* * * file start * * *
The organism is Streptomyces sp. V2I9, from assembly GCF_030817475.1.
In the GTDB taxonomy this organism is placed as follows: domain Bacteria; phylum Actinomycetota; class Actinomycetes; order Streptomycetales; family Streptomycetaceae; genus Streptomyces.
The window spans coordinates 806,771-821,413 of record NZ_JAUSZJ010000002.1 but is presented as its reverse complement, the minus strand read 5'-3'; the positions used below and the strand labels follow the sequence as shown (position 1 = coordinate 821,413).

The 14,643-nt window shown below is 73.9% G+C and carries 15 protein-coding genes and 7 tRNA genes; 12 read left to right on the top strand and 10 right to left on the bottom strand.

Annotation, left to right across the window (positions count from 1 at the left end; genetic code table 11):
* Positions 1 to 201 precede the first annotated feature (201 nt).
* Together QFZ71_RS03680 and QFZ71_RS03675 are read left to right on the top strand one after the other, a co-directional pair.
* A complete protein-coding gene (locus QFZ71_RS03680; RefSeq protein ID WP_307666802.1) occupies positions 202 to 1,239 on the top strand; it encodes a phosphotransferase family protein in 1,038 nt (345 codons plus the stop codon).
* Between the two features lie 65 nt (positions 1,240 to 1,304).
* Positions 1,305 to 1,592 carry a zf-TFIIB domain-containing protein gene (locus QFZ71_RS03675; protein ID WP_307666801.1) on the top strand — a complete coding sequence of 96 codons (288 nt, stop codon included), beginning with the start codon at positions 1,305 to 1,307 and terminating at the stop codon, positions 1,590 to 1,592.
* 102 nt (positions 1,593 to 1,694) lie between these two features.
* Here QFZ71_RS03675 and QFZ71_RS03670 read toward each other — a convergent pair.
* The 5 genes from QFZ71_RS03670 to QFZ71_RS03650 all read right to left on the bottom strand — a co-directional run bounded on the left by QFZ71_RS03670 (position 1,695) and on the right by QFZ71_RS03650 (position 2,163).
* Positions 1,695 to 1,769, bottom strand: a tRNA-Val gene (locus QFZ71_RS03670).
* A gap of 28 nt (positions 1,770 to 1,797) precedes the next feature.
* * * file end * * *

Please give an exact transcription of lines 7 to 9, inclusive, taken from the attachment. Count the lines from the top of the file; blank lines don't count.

* Together QFZ71_RS03680 and QFZ71_RS03675 are read left to right on the top strand one after the other, a co-directional pair.
* A complete protein-coding gene (locus QFZ71_RS03680; RefSeq protein ID WP_307666802.1) occupies positions 202 to 1,239 on the top strand; it encodes a phosphotransferase family protein in 1,038 nt (345 codons plus the stop codon).
* Between the two features lie 65 nt (positions 1,240 to 1,304).